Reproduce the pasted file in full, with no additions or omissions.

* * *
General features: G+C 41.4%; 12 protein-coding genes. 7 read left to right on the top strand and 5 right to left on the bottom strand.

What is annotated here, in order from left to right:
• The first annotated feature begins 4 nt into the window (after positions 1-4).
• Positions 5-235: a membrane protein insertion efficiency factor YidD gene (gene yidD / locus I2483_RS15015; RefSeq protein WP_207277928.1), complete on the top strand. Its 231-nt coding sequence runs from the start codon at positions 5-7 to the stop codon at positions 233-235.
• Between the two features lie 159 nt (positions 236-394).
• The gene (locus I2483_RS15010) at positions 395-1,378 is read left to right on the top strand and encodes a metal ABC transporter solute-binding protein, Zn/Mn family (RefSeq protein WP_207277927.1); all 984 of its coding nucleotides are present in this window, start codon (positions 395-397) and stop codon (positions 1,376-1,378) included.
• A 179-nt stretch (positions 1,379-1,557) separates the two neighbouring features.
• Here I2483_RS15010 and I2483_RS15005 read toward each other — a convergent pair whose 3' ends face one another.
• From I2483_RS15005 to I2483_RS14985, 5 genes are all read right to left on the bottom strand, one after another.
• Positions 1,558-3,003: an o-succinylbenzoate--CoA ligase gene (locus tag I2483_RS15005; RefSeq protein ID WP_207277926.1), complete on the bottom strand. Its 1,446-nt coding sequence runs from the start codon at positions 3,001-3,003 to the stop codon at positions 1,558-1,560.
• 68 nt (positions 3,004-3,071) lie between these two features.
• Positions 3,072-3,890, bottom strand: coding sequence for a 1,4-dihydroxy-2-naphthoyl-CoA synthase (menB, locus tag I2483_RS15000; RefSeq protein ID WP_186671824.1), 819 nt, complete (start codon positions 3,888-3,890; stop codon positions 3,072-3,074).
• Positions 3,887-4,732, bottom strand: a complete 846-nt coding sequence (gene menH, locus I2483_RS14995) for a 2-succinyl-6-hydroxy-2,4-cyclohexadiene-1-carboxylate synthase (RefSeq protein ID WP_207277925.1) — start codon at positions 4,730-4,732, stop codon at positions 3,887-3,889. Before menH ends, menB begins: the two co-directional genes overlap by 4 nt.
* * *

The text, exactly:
General features: G+C 41.4%; 12 protein-coding genes. 7 read left to right on the top strand and 5 right to left on the bottom strand.

What is annotated here, in order from left to right:
• The first annotated feature begins 4 nt into the window (after positions 1-4).
• Positions 5-235: a membrane protein insertion efficiency factor YidD gene (gene yidD / locus I2483_RS15015; RefSeq protein WP_207277928.1), complete on the top strand. Its 231-nt coding sequence runs from the start codon at positions 5-7 to the stop codon at positions 233-235.
• Between the two features lie 159 nt (positions 236-394).
• The gene (locus I2483_RS15010) at positions 395-1,378 is read left to right on the top strand and encodes a metal ABC transporter solute-binding protein, Zn/Mn family (RefSeq protein WP_207277927.1); all 984 of its coding nucleotides are present in this window, start codon (positions 395-397) and stop codon (positions 1,376-1,378) included.
• A 179-nt stretch (positions 1,379-1,557) separates the two neighbouring features.
• Here I2483_RS15010 and I2483_RS15005 read toward each other — a convergent pair whose 3' ends face one another.
• From I2483_RS15005 to I2483_RS14985, 5 genes are all read right to left on the bottom strand, one after another.
• Positions 1,558-3,003: an o-succinylbenzoate--CoA ligase gene (locus tag I2483_RS15005; RefSeq protein ID WP_207277926.1), complete on the bottom strand. Its 1,446-nt coding sequence runs from the start codon at positions 3,001-3,003 to the stop codon at positions 1,558-1,560.
• 68 nt (positions 3,004-3,071) lie between these two features.
• Positions 3,072-3,890, bottom strand: coding sequence for a 1,4-dihydroxy-2-naphthoyl-CoA synthase (menB, locus tag I2483_RS15000; RefSeq protein ID WP_186671824.1), 819 nt, complete (start codon positions 3,888-3,890; stop codon positions 3,072-3,074).
• Positions 3,887-4,732, bottom strand: a complete 846-nt coding sequence (gene menH, locus I2483_RS14995) for a 2-succinyl-6-hydroxy-2,4-cyclohexadiene-1-carboxylate synthase (RefSeq protein ID WP_207277925.1) — start codon at positions 4,730-4,732, stop codon at positions 3,887-3,889. Before menH ends, menB begins: the two co-directional genes overlap by 4 nt.